A daily telephone call from Jim Keethers helps Diana feel she can make it on her own. For the past seven months the 35-year-old Wheaton woman, who did not want her full name used, has lived in an apartment rented for her by Keethers, her case manager.
"He empathizes the way a friend would and doesn't treat me in a condescending manner," said Diana, who has been hospitalized at Springfield six times for manic depression.
Seven days a week, often from noon to midnight depending on the needs of his 30 clients, Keethers makes his rounds in person or by telephone. Since 1975, when he founded Independent Living Service, he has helped recently discharged patients, most of them young adults like Diana with a history of multiple hospitalizations who haven't made it in boarding homes or halfway houses.
Diana is lucky. Although Maryland officials say every person discharged from a state hospital needs a case manager, few of Montgomery County's 4,000 chronically mentally ill residents have one. The county relies on two health department employes and on often-inexperienced graduate student volunteers who work for the Mental Health Association.
For Diana and others who can afford Keethers' monthly $100 fee, case management can make a crucial difference. His services are tailored to the needs of his clients and their families. He offers practical advice, rents apartments in his own name, takes those who are desperately lonely out for a fast food dinner, helps others negotiate the bureaucratic thicket. For all he provides a sympathetic, dependable presence.
A red-haired, chain-smoking ex-seminarian with a wry, unflappable manner, Keethers puts 2,500 miles every month on his battered ice blue Chevrolet, visiting clients from Capitol Hill to Gaithersburg. He carries a wrinkled grocery bag filled with psychiatric drugs prescribed for his clients, cartons of cigarettes and money, which he doles out frequently but in small amounts.
"The one thing I don't do is baby-sit," said Keethers, 45, peering into the refrigerator in a client's apartment to make sure he has food. "What I am is like a coach or adviser. I let people make their own decisions and they have to live by them. Let's say they and I agree they can handle their money. If they run out the second or third day, they'll just have to do without. Of course I wouldn't let anyone starve."
Keethers operates alone, relying primarily on instinct. He largely ignores hospital discharge summaries -- "they don't arrive for six weeks anyway" -- and the innumerable meetings to discuss the needs of the mentally ill, which he dismisses as "a lot of people sitting around . . . listening to how smart they sound to others."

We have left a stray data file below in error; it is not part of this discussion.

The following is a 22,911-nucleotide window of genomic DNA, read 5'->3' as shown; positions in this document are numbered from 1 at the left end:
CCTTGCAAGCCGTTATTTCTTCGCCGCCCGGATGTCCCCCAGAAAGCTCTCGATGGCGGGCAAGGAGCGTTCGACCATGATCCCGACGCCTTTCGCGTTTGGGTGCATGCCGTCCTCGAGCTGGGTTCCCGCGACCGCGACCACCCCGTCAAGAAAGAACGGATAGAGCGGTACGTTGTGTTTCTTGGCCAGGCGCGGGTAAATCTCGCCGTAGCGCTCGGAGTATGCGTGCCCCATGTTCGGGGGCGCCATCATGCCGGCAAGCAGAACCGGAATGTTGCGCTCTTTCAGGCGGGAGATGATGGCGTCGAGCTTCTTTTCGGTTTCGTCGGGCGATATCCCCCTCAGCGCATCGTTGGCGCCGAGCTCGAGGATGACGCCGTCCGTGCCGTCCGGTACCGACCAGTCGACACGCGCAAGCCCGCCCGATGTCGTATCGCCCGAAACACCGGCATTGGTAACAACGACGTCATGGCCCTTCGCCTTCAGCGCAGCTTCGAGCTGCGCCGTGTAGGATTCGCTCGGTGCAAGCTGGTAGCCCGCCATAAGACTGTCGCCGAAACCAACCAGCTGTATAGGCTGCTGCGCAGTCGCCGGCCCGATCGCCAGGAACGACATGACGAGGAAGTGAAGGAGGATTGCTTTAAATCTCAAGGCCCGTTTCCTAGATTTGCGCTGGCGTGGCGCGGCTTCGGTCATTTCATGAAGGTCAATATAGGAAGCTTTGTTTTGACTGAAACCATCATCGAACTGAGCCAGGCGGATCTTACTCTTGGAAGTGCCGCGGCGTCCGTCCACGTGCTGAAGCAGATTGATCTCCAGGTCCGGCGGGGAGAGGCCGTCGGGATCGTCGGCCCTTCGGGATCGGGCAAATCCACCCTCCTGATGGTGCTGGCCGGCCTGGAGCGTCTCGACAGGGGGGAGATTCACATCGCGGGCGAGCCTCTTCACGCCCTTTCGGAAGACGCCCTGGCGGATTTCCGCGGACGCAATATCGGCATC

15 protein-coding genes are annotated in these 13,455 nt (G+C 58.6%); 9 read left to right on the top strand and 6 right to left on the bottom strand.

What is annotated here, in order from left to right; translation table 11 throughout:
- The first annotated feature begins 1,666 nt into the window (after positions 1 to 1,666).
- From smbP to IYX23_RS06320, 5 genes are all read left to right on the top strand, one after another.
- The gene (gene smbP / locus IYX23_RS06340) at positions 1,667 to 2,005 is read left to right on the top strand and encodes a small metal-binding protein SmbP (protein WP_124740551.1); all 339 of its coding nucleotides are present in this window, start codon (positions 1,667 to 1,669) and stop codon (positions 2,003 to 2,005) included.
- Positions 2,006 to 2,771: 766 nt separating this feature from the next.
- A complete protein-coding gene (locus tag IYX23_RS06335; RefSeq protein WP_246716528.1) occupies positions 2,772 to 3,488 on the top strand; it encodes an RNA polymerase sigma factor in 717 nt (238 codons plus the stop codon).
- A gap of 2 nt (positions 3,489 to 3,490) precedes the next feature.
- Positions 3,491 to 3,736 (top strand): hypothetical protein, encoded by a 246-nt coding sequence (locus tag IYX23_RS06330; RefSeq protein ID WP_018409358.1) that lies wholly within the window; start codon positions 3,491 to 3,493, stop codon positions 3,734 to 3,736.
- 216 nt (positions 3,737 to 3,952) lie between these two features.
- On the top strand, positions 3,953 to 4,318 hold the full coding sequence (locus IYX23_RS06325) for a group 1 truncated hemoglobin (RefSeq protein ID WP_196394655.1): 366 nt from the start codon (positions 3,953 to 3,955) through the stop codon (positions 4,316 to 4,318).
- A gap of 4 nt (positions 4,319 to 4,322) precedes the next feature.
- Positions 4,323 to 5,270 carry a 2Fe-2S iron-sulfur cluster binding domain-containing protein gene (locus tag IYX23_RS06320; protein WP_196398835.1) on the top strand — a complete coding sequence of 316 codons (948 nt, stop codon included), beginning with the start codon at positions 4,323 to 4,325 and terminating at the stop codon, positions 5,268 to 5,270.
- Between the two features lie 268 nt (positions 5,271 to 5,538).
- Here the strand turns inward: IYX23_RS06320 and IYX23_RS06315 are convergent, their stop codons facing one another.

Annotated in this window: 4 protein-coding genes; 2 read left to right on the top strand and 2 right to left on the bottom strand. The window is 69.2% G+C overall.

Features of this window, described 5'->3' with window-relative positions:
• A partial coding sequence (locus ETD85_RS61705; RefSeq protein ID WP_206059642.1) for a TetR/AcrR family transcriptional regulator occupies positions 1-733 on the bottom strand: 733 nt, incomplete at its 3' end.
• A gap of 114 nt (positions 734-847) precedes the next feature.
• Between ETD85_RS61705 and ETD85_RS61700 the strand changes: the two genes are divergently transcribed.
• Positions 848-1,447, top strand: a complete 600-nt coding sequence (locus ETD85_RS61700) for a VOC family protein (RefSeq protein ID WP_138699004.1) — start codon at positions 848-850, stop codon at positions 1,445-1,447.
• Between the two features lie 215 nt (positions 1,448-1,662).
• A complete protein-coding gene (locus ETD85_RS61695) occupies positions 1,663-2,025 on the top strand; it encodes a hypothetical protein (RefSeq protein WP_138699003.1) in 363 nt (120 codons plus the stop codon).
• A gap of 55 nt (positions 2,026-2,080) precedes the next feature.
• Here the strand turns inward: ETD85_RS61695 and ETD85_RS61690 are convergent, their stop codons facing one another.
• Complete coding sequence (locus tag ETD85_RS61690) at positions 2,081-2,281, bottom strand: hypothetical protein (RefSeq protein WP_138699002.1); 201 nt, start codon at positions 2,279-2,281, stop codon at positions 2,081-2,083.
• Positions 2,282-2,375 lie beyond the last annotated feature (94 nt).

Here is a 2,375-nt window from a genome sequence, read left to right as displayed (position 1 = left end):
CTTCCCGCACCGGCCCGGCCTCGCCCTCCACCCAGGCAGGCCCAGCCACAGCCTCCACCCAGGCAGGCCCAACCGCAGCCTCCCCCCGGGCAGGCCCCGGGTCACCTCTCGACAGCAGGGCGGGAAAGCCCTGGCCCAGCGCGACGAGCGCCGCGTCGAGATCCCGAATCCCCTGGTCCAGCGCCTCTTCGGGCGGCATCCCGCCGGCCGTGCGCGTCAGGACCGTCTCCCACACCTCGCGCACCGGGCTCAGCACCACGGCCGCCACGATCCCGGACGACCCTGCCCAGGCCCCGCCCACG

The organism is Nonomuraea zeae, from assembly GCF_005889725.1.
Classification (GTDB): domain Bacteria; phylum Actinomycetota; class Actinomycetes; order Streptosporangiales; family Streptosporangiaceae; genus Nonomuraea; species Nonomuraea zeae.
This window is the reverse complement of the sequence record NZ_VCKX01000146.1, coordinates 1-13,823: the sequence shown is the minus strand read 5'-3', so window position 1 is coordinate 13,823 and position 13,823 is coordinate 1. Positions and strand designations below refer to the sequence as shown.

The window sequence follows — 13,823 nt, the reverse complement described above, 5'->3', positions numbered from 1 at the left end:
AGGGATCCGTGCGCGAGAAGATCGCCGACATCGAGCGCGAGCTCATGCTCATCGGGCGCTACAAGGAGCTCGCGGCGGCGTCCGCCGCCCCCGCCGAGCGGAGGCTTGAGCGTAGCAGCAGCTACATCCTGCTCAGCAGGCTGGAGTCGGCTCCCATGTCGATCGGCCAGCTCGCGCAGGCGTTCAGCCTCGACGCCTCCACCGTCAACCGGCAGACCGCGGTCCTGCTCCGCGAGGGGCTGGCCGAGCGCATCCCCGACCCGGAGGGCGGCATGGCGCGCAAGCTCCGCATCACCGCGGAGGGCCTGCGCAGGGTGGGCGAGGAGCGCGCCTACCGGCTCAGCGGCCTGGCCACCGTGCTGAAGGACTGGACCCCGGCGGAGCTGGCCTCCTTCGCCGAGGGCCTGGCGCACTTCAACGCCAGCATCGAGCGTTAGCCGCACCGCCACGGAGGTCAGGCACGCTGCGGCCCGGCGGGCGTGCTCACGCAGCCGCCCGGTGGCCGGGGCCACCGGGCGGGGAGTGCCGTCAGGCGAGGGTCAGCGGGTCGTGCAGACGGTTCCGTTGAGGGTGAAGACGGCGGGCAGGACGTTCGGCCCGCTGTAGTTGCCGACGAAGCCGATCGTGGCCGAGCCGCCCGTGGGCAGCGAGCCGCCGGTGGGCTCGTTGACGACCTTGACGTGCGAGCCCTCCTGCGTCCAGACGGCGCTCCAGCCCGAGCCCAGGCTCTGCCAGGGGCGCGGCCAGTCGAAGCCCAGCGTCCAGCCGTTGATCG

Hospital and community workers say he is unique and usually successful. Diana credits Keethers and social worker Liz Farrell, who runs weekend recreational groups for ex-patients, with her success in staying out of the hospital.
Last August, after Diana had been discharged following four months at Springfield, Keethers convinced Diana's reluctant mother to let her live at home temporarily until he found an apartment. His name is on the lease but Diana pays the $418 monthly rent. Because she had never lived alone, Keethers met with Diana frequently before she moved in to help her devise a budget.
Now that she is settled and doing well, he stops by occasionally and talks to her daily. "Diana benefits most from talking," he said. "She needs a pat on the back."
She is taking medication, sees a therapist every two weeks, has completed a secretarial course and recently started a volunteer job.
Diana, a large, articulate woman, was forced to drop out of college at 19 when she first got sick. She was married briefly to an ex-patient who beat her. She tried two halfway houses but was kicked out because she was messy and couldn't tolerate the regimen. Hospitalization made her feel worthless, but she was afraid of being out because she feared rejection from the "normal" people whose approval she craves.
As an ex-seminarian, Keethers says he understands the difficulty of adjusting to the world outside an institutiton. "The worst placement in the community is better than the best hospital," he said. "I figure as long as they stay out of the hospital, there's always a chance they'll take that next step."